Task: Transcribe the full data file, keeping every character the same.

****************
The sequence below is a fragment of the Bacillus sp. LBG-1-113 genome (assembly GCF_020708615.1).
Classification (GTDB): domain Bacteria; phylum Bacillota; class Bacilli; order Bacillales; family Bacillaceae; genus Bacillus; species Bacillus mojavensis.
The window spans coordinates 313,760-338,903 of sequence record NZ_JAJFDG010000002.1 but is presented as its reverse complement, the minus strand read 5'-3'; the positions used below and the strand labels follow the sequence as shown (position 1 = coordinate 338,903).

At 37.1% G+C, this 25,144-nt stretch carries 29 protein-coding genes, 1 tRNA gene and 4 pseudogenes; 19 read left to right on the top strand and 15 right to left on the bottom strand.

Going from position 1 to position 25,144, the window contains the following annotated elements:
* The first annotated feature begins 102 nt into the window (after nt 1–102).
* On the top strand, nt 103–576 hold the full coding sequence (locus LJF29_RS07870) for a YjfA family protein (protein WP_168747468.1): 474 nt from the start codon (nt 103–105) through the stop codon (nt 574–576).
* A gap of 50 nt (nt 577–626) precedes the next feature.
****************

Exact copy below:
The sequence below is a fragment of the Bacillus sp. LBG-1-113 genome (assembly GCF_020708615.1).
Classification (GTDB): domain Bacteria; phylum Bacillota; class Bacilli; order Bacillales; family Bacillaceae; genus Bacillus; species Bacillus mojavensis.
The window spans coordinates 313,760-338,903 of sequence record NZ_JAJFDG010000002.1 but is presented as its reverse complement, the minus strand read 5'-3'; the positions used below and the strand labels follow the sequence as shown (position 1 = coordinate 338,903).

At 37.1% G+C, this 25,144-nt stretch carries 29 protein-coding genes, 1 tRNA gene and 4 pseudogenes; 19 read left to right on the top strand and 15 right to left on the bottom strand.

Going from position 1 to position 25,144, the window contains the following annotated elements:
* The first annotated feature begins 102 nt into the window (after nt 1–102).
* On the top strand, nt 103–576 hold the full coding sequence (locus LJF29_RS07870) for a YjfA family protein (protein WP_168747468.1): 474 nt from the start codon (nt 103–105) through the stop codon (nt 574–576).
* A gap of 50 nt (nt 577–626) precedes the next feature.